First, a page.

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Gardening Tips for the Southwest Region for July

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The best time to do gardening chores is in the early morning or late in the day after supper; that way, you can avoid the heat of the day.

Finish pruning spring-flowering shrubs by midmonth.

Garlic and onions are ready when their tops start to bend over. Remove their tops after they've dried for a couple of weeks and store in a cool place.

Be alert for summer drought conditions. Be sure to water your flower beds and vegetable gardens deeply two to three times a week.

Mulching is an important job to keep up with in July. Organic mulches break down over time, so be sure to check the mulch around your plants. Keep a 3- to 4-inch layer of mulch around your plants to retain moisture. Also keep a thick layer of mulch around the roots of trees and shrubs.

During these warmer months, raise the mowing height to 2.5 to 3 inches. Water your lawn with 1 inch of water per week to ensure healthy growth.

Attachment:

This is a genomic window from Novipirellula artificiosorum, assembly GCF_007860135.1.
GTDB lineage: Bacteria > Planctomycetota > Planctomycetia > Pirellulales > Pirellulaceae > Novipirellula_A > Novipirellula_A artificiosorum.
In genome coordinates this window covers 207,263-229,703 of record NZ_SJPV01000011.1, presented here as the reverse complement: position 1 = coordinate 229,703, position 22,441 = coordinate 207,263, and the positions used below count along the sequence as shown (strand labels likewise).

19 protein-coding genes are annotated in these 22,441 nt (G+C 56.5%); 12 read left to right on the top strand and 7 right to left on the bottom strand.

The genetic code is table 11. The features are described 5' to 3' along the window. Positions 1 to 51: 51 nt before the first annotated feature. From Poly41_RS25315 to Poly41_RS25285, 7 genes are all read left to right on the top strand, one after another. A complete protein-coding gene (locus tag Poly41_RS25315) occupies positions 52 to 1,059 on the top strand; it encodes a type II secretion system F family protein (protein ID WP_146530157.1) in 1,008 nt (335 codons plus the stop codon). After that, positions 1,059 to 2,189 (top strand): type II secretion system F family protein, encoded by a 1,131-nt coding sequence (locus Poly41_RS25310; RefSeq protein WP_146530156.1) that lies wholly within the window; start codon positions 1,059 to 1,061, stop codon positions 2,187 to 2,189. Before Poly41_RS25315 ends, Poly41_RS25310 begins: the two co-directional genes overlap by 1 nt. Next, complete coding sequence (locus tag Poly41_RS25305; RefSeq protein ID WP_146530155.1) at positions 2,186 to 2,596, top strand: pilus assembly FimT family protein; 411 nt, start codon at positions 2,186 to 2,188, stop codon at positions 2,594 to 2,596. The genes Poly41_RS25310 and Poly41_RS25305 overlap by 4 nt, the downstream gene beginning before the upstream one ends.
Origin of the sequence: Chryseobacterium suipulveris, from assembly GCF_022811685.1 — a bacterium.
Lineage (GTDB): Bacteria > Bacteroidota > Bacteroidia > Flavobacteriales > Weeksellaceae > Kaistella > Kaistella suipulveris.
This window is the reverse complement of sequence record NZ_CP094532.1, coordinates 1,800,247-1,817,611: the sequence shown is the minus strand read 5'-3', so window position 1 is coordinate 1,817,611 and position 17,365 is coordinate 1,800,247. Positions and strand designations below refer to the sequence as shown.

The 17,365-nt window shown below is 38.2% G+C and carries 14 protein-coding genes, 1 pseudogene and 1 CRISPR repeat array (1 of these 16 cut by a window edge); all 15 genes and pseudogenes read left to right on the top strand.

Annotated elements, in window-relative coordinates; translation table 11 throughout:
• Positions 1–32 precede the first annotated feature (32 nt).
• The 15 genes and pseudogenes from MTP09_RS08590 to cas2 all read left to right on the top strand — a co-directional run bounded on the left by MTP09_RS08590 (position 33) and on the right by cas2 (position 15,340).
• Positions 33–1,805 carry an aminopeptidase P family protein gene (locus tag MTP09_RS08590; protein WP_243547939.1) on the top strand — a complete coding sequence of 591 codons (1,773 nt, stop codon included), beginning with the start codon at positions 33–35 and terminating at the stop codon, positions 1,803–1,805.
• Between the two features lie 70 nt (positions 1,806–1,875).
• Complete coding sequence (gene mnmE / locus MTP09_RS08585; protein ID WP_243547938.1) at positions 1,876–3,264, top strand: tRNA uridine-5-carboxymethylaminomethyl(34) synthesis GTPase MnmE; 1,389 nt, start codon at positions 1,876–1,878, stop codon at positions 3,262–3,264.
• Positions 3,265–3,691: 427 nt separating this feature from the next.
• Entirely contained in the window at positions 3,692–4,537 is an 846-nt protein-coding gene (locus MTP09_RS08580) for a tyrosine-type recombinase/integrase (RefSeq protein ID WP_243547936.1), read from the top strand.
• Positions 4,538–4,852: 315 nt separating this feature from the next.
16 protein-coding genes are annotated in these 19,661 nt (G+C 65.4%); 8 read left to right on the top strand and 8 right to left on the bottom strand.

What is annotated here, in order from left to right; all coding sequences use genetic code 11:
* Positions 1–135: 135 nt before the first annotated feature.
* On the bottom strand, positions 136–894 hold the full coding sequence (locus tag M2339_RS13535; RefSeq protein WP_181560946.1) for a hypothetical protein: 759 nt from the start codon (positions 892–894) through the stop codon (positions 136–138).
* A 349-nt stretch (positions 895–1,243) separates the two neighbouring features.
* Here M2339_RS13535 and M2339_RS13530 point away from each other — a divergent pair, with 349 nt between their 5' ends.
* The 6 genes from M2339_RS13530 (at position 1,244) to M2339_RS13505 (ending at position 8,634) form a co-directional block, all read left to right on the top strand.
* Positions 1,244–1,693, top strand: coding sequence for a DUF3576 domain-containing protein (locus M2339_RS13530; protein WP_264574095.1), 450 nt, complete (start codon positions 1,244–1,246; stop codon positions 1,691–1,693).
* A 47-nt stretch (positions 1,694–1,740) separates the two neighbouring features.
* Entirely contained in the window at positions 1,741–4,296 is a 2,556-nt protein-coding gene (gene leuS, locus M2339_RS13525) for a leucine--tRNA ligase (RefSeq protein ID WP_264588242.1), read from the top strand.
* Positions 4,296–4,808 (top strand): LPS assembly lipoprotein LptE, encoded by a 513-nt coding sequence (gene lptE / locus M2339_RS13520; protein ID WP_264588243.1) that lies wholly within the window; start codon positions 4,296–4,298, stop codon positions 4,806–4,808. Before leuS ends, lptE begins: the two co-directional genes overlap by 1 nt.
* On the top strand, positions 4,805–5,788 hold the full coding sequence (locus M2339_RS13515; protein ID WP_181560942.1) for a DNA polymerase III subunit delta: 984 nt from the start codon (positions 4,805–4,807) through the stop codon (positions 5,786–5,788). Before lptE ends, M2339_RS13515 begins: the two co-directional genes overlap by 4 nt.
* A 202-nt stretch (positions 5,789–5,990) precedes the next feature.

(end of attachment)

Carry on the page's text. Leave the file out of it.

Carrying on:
Harvest vegetables and fruits regularly to keep your garden productive.

Plant transplants of tomatoes, eggplants, and peppers. You can also start seeding lima beans, pumpkins, and squash.

Late this month, plant iris and daylilies. Prepare soil now for fall planting.

Dig up and divide crowded spring-blooming bulbs whenever they are dormant.

Generally, trees and shrubs need deep watering with a hose every 10 to 14 days to a depth of 3 inches at the roots. Do not fertilize.

Stop fertilizing trees and shrubs so that they can start preparing for winter dormancy.

Remove any faded or dead flowers to encourage new growth.

Remove annual flowers that have finished flowering.

Feed your roses at midmonth to encourage more flowering.

Water your containers twice a day. Apply a slow-release fertilizer.

If white crust develops in containers, it's salt buildup; remove and water heavily to flush out salts.


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